Saturday, October 08, 2005

Bad news for the National Agenda

Elaph has a report on major differences between the government, the National Agenda committee and the parliament on the results of the work of the NAC. Whereas the emphasis is on the press law, I am sure that any substantial output will probably be controversial. Any bold initiatives by definition are controversial, and thus they need to have strong political will and legitimacy to back them up.

At the start of his tenure, Badran avoided stating a program for his government, saying that his program will be clear when the NAC recommendations are made. Now it looks like he really doesn't agree with some of the NAC ideas. Basically, his deputy Marwan Muasher (the coordinator and driving force of the NAC) has a greater say on government policy than the PM himself. This is quite an interesting political dilemma. Of course, it is Badran's fault that he abdicated his right to determine policy from the beginning.

The parliament is against the NAC results because there will be rule changes in the election law which might not favor reelection of many of the MP's. Moreover, if new rules for elections are made, then the parliament should be dissolved and a new parliament should be elected based on the new rules. Thus the opposition of the parliament to the NAC recommendations is normal.

In the face of opposition from the PM and the MP's to the NAC recommendations, the question is whether these recommendations will ever be implemented. As mentioned above, this will need strong political will and legitimacy. I believe that HM the king will probably stand by the NAC, but the legal tools to implement the recommendations are not clear. Legislation needs to be enacted for implementation of many of the recommendations. If the parliament refuses, then the government can enact temporary laws when the parliament is in recess. However, since the government is not on board either, then a new mechanism should be explored. I believe that the only way to give legitimacy to the recommendations is to put them up for a national referendum.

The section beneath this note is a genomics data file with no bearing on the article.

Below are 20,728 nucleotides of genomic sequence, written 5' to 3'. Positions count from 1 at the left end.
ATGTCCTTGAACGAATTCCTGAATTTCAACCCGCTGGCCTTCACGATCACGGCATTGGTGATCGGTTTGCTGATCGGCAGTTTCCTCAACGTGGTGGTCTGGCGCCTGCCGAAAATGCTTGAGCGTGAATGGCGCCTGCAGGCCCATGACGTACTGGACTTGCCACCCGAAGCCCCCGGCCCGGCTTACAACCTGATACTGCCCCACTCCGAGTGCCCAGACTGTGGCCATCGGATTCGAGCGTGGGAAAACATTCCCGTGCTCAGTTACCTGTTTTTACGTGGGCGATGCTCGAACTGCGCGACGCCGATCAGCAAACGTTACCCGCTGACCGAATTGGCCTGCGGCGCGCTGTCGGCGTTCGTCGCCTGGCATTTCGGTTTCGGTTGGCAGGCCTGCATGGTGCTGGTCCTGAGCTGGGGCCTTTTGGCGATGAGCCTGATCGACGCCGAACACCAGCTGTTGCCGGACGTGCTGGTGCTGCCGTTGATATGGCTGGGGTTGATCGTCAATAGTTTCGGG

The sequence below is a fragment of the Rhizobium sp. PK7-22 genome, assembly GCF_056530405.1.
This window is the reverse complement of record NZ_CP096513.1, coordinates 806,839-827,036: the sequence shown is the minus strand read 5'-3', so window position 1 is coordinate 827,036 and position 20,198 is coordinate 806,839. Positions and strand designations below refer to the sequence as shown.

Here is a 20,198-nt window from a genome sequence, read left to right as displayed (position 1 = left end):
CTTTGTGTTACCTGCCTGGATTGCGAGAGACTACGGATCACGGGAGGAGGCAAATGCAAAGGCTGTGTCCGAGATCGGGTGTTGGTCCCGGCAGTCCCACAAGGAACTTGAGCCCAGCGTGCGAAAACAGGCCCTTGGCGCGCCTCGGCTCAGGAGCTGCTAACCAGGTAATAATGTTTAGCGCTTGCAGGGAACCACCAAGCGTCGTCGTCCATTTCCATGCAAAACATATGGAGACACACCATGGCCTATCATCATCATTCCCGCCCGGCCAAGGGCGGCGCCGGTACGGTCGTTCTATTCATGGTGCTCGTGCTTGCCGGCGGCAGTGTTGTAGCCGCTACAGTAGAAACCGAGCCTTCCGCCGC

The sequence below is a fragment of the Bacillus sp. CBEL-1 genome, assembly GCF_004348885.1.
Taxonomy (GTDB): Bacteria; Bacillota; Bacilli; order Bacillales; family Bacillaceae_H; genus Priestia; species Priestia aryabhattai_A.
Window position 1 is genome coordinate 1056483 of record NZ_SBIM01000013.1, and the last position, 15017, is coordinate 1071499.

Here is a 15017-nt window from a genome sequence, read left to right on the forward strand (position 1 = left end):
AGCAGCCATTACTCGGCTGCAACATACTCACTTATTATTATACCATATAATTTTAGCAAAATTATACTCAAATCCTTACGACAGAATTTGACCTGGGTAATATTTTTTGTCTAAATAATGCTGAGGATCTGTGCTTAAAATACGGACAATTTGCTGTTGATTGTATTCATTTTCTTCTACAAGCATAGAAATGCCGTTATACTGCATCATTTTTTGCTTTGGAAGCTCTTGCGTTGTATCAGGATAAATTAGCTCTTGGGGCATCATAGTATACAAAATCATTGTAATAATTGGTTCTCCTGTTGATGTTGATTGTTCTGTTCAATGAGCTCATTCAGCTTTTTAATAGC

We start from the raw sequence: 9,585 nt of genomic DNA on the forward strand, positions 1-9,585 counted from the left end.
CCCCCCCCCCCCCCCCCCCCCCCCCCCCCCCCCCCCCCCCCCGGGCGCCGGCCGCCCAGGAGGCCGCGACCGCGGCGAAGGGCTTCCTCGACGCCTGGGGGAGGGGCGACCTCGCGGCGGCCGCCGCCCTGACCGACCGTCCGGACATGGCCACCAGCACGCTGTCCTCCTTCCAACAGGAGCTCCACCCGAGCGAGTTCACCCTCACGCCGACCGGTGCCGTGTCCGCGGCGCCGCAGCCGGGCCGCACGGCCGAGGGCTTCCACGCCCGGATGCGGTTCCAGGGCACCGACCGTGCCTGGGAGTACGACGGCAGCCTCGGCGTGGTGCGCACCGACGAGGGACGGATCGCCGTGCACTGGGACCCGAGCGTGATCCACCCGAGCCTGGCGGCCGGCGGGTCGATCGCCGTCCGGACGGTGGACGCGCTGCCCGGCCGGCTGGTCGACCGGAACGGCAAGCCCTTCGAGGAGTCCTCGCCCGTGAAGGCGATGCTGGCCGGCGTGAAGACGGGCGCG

7 Comments:

At 7:13 PM, Blogger Lina said...

interesting post Khalaf... I really enjoy your blog!

Personally I really hope they put it up for a vote in a national referendum, because I do not trust the parliament to represent me... and because this National Agenda feels like a golden opportunity to move things forward and make a step towards transition, so it would be a big shame to have it put on the shelf.

and just for the sake of stating my opinion: I do NOT think that membership in the journalist's union should be mandatory...

 
At 7:31 PM, Blogger Khalaf said...

Hi Lina

I am glad you like what I am saying. In essence, my greatest objection to the NAC recommendations, as leaked to the press, are that they are not bold enough. The recommendations to change the media and the election laws are largely cosmetic, as I said in my previous posts on the subjects.

As for mandatory membership in the journalists union, I doubt that it makes a difference either way.

Cheers.

 
At 4:33 AM, Blogger Ziad said...

"However, since the government is not on board either"

Since when does a Jordanian government say "no" to something that the king wants? :)

 
At 4:04 PM, Blogger Khalaf said...

Ziad,

Good point ;)

 
At 2:17 AM, Blogger jameed said...

ziad,

i need to have a talk with you.

jameed (wearing a leather jacket with dark glasses and reading the newspaper)

 
At 9:58 PM, Blogger Ziad said...

Don't trouble yourself Jameedo, this is what they call "baiting" or "fishing"; I'm just trying to trap some of these "closet revolutionaries" (i.e. I'm on an undercover mission), sorta like what some taxi drivers used to do in Amman back in the days :)

 
At 6:34 PM, Blogger winx said...

شكرااااااااااااااا

 

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